Business

Charlotte Chamber launches new team

Last week Rome, today Asheville for globe-trotting real estate czar Pat Riley.

Riley, this year's Charlotte Chamber chair, will start his handoff to incoming 2009 chair and retail honcho Tim Belk at the group's two-day planning event. Riley will recap progress while Belk leads the agenda-setting for the coming year and selects his exec committee.

“I'm in the rearview mirror, and he's in the windshield,” Riley said.

Riley also will unveil the 2011 chair. She is “poised, smart, proven,” he told Insider.

The mystery leader will be the chamber's fourth woman at the top. We already know the 2010 chair is Charlotte native David Darnell, president of BofA's commercial bank.

About 160 business leaders and others are expected at the Biltmore Estate, surrounded by the mountains' early fall color. Riley's daughter married there last year, so for him, it's a very special place.

It's also closer and newer than the little medieval Italian town where he had his best meal last week while in Rome attending the international meeting of the Leading Real Estate Companies of the World. Riley, president of Allen Tate Co., was named last month to the board of the group, which is a leader in relocation and whose members deal in luxury properties around the world.

What, no hockey?

Besides big business execs, the chamber getaway features a dazzling parade of powerful sports figures, gathered for a panel discussion simply titled “Sports in Charlotte.”

Check this out: Brian France of NASCAR, Jerry Richardson of the Panthers, Bob Johnson of the Bobcats. Want more? How about Mac Everett of the Wachovia Championship and Don Beaver of the Charlotte Knights?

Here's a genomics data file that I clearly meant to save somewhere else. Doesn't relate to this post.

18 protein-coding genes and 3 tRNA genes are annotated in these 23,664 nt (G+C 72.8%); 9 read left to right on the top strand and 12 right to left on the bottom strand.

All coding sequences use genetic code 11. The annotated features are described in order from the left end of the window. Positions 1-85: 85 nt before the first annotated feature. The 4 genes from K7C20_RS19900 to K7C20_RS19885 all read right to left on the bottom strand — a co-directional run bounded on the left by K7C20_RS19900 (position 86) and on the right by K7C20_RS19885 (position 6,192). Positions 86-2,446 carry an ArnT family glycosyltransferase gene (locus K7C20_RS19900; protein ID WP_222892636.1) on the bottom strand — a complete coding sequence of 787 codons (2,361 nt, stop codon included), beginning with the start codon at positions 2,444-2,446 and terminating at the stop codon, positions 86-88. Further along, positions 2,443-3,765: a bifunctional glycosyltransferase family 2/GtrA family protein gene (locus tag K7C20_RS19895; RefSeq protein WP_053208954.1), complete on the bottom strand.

While fans might have choice words for these VIPs, all are dealing with crucial economic issues that affect their sports' futures in Charlotte. Will high gas prices continue to curb crowds at races? Would a Panthers fade resurrect gripes about PSLs? What will it take for the Bobcats to get more fans in that arena? And when, oh when, will that baseball stadium ever be built uptown?

Pressing questions all. Maybe Asheville will provide some answers.

And no $7 beer, either

The team had taken the floor, the scoreboard was on and – cue the PowerPoint? Oh, yes: In the current economy, all businesses are looking to save money wherever they can, which explains how Lowe's ended up holding its annual analyst and investor conference at Time Warner Cable Arena.

Yes, that was Lowe's at the arena.

In the past, the company has held the meeting at places such as the uptown Westin. However, because of its sponsorship agreement with the Bobcats, the Mooresville-based retailer is allowed limited use of the roughly 20,000-seat arena at no charge and took advantage of it for Wednesday's invitation-only gathering. The moved saved about $200,000, Lowe's spokeswoman Chris Ahearn said.

The approximately 150 analysts and investors in attendance sat at tables set up on the basketball court, while company executives such as CEO Robert Niblock spoke in front of the lowered giant scoreboard, which was indeed used to show a slide presentation.

Surf's up for boomers

Give Wachovia's chief economist credit. He admits that his generation will fully exploit Medicare, to the likely detriment of all U.S. taxpayers.

During an invitation-only economic update last Thursday to about 80 financial executives, John Silvia said the drain from baby boomers on Medicare will be a huge issue in the future economy. Nothing, he said, will keep guys in their late 60s from – after working for more than 40 years – hitting the beach, going surfing and immediately dislocating their shoulders.

“We're spoiled brats,” Silvia said. “That's what we're going to do.”

Staff reports
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